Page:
The electricity shut off again. So I’m attempting to type out this entry while it’s out and I’ll post it when I go to a coffee shop that is “legitimate” enough to not get its electricity shut off (if your store or restaurant is an expensive enough place, it may not have its electricity cut). This laptop is also low battery though, so I don’t know…
Click here to read a bit about the power cut.
So that didn’t really work out; typing with one hand while trying to fan myself with the other was not working out. I am now at a small coffeeshop that is also incredibly hot, but at least there are fans. Ok, that’s enough heat-complaint. One of my goals here was to really be able to take heat…
Real quick technical note that’s related to heat:
Tropical heat, fan-necessity, and a audio-recording equipment do not go well together.
What this means for me:
A few interviews with the annoying sound of fan wind interference.
Another technical note:
The sound of cicadas may be soothing to some, but on my camera, it sounds like a piercing screech in the background that overpowers my interviewees’ voices. Good thing I used the audio recorder throughout that outdoor interview. Cicadas destroyed my sound. (I'm being melodramatic, I still have sound and the interview was brilliant).
I’ve discovered that, in interview, there’s a way to detect if someone is linked to the education system professionally. Now, the effectiveness of this is debatable, but I’ve noticed it with several people now.
The other morning I went to the area in front of a University where the entrance exams were being proctored to interview family members who traveled from all over to wait hours at a time while their loved one(s) took their exams (most students take two series of tests, the content of the tests varying depending on the day). I filmed a bunch of random people to ask them about their views of the testing system and what it is like for them to aid their loved one through the process of taking “the most important exam of [their] lives”.
They all agreed to have their face filmed and most of them were very happy to… except one older sister who initially agreed and then midway, asked me to only record her voice and delete all the footage of the interview. This is after she explained to me that she is not only a sister of a test-taker, but also an elementary school teacher. She reminded me another 3 times throughout our 1 hour conversation to erase the footage, not wanting an on-camera appearance to negatively influence her profession, despite her uncontroversial opinions. Understandable. She told me that I would run into the same issue with a professional role in the system.
Just to clarify, while this more likely occurs with professionals, the ambivalence happens with all the “types” of interviewees I have.
The day after, I went to a Tapioca Milk Tea hangout spot for teens and interviewed a few high school/university students. I wanted to interview one of them a bit more so I set up a separate time to meet up with him. After I interviewed him the second time, he asks me (after some clear reflection and consideration) to delete everything he said at the tea shop. I ensured him that his safety is my first priority, although I don’t even recall him saying anything “risky”. He asked me again to only keep his second interview. No wonder he seemed more careful with his words in the second interview…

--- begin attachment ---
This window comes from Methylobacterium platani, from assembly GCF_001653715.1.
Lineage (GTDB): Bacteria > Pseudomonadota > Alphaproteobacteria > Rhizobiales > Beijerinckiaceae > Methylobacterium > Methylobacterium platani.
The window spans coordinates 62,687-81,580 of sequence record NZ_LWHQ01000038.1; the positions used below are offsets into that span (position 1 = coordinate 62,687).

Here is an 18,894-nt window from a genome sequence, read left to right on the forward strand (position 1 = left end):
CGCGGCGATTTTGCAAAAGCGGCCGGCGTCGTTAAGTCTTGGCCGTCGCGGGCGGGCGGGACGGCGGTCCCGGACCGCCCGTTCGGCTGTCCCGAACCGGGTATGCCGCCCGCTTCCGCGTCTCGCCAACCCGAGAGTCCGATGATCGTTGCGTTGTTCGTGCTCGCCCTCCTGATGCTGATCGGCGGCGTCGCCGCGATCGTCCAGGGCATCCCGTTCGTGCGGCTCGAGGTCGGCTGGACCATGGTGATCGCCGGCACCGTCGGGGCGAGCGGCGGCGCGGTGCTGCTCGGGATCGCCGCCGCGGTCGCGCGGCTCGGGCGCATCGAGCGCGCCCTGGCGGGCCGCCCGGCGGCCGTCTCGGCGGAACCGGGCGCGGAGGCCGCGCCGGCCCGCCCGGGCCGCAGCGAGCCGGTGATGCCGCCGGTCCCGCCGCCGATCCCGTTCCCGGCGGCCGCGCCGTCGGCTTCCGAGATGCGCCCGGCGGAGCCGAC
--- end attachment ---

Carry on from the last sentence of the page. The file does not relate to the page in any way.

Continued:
This type of backtracking has occurred several times now, with people calling me to delete footage/audio. I’m going to be honest, I’m not crazy about this constant caution I have to take (but then again, who loves censorship?) and I’m trying to rationally think through my project so that I can complete it effectively and still look forward to future trips to my homeland. I’ve been reading other Global Conversation entries, and I keep thinking about how I’m not researching something like Drug Supply Chains, yet that uncomfortable safety concern for my interviewees (and occasionally myself… but mostly my interviewees) comes up every day and every time I review the interviews.
I am hoping to grow more comfortable with the paranoia, although, I am pretty relaxed throughout all the interviews and pretty much all the time here. Just because the education system (well, the entire society) in Vietnam is more hierarchical than I’m used to, doesn’t mean that silence is the answer.
In 2 days I'll be heading up to Hanoi, where all the big wigs are. I’m hoping to get an interview with one of them while I’m there, and have already arranged to meet a very large group of students. The other day, I interviewed a Hue resident who studies in Hanoi. He was very open about his opinions and didn’t seem to care much about the fact that his opinions were ten times more controversial than all the people who have been expressing concerns to me about their recordings. I hope my interviewees in Hanoi are open about their views as well.
Post again when I'm up north, -Q